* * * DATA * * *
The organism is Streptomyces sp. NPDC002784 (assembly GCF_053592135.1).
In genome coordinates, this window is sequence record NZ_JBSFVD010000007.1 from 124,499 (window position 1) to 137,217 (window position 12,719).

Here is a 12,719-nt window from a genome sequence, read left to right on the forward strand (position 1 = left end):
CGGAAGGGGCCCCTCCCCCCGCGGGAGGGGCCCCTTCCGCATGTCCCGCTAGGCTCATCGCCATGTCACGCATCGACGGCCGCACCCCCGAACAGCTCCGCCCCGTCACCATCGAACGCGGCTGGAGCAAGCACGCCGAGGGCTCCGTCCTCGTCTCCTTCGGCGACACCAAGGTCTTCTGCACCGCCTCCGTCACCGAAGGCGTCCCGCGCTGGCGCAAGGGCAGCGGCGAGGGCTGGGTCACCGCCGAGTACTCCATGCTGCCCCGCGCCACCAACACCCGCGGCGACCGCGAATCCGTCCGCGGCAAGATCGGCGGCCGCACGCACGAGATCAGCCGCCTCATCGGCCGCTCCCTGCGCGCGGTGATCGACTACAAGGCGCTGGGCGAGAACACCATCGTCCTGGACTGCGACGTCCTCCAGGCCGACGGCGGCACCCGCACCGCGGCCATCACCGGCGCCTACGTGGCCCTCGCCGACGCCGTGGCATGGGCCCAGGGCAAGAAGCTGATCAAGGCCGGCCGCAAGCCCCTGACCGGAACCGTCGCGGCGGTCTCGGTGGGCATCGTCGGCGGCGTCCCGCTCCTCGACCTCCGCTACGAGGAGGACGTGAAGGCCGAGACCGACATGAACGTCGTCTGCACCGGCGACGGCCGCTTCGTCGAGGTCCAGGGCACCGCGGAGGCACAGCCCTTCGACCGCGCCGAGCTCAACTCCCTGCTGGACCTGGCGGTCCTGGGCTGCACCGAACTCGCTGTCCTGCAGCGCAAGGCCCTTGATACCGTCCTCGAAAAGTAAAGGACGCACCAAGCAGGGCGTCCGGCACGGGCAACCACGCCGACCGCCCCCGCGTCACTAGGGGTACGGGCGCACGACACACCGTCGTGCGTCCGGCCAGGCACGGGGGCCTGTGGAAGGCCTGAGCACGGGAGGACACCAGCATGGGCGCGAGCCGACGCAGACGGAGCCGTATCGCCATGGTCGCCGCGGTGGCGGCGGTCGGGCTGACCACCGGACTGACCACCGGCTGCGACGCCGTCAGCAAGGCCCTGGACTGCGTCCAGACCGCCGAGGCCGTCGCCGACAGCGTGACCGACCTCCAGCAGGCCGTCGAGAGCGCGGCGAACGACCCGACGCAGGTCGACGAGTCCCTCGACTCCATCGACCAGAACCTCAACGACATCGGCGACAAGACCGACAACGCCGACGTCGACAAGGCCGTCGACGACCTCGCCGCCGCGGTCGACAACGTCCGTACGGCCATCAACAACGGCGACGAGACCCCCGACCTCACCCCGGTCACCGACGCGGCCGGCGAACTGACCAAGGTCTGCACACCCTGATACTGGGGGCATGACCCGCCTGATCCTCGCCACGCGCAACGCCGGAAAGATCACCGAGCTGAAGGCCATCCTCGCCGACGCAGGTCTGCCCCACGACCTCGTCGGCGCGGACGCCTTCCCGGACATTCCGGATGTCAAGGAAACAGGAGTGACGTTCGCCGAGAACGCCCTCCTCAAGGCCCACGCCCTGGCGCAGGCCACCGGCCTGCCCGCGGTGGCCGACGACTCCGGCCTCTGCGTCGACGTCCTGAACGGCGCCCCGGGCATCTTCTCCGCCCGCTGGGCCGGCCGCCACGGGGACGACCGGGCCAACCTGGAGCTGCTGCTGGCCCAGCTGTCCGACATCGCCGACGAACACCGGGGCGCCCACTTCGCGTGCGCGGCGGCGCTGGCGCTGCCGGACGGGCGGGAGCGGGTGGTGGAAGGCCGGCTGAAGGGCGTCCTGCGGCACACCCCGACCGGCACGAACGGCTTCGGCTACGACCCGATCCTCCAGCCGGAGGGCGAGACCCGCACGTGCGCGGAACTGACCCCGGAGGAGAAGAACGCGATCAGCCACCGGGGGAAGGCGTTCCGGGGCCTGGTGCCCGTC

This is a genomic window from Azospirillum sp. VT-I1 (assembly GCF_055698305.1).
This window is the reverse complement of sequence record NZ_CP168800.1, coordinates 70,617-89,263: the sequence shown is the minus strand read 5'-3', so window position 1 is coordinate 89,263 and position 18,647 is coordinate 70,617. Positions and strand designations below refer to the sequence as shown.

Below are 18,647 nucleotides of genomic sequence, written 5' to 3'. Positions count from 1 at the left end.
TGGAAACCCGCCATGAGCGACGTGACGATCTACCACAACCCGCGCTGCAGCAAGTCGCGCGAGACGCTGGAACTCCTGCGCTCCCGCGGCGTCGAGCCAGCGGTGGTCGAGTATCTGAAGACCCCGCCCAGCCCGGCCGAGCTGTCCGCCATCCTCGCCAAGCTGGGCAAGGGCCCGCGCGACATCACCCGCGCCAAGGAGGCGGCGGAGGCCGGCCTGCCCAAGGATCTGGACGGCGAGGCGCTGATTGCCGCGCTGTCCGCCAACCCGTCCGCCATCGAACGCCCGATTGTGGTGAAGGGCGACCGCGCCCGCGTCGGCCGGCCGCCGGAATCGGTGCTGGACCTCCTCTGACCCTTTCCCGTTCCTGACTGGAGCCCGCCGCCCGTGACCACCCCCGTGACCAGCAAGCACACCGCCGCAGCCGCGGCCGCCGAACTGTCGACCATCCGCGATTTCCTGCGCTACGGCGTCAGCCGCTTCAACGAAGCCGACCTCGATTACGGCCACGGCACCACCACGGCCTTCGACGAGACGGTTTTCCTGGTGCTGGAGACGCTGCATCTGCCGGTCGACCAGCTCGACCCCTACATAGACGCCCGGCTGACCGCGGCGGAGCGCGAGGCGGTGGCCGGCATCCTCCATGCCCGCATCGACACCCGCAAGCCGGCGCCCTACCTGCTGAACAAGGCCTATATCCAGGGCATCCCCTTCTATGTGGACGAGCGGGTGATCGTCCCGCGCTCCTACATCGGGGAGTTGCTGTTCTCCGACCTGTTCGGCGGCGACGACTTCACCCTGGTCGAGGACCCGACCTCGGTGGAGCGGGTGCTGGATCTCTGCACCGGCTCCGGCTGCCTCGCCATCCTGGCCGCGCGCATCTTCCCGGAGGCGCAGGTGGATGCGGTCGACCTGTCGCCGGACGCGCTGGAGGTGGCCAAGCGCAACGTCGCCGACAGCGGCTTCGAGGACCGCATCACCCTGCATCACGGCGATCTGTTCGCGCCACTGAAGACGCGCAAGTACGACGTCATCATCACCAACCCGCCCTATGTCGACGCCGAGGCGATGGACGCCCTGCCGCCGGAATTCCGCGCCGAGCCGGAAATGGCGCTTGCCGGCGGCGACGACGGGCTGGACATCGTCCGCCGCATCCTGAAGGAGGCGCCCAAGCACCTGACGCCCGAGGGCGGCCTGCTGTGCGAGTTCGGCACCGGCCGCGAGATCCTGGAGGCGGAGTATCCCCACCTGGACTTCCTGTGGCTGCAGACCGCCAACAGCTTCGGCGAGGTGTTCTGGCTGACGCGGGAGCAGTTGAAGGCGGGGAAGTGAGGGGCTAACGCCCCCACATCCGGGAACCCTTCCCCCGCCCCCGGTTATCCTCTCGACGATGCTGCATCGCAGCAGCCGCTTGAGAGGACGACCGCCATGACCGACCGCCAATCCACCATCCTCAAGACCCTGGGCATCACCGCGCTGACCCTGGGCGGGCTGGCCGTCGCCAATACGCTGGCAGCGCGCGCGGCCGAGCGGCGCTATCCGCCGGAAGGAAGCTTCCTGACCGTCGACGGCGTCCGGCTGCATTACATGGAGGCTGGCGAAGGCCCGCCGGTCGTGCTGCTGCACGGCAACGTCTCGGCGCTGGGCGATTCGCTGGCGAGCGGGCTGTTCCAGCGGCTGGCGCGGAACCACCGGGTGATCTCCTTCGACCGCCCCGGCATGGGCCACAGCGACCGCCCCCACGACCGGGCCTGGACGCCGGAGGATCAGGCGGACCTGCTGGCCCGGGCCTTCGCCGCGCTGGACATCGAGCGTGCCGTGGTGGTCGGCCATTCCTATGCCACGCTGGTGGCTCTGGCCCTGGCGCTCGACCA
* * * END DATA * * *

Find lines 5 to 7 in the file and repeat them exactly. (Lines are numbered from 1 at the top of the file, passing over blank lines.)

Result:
This is a genomic window from Azospirillum sp. VT-I1 (assembly GCF_055698305.1).
This window is the reverse complement of sequence record NZ_CP168800.1, coordinates 70,617-89,263: the sequence shown is the minus strand read 5'-3', so window position 1 is coordinate 89,263 and position 18,647 is coordinate 70,617. Positions and strand designations below refer to the sequence as shown.

Below are 18,647 nucleotides of genomic sequence, written 5' to 3'. Positions count from 1 at the left end.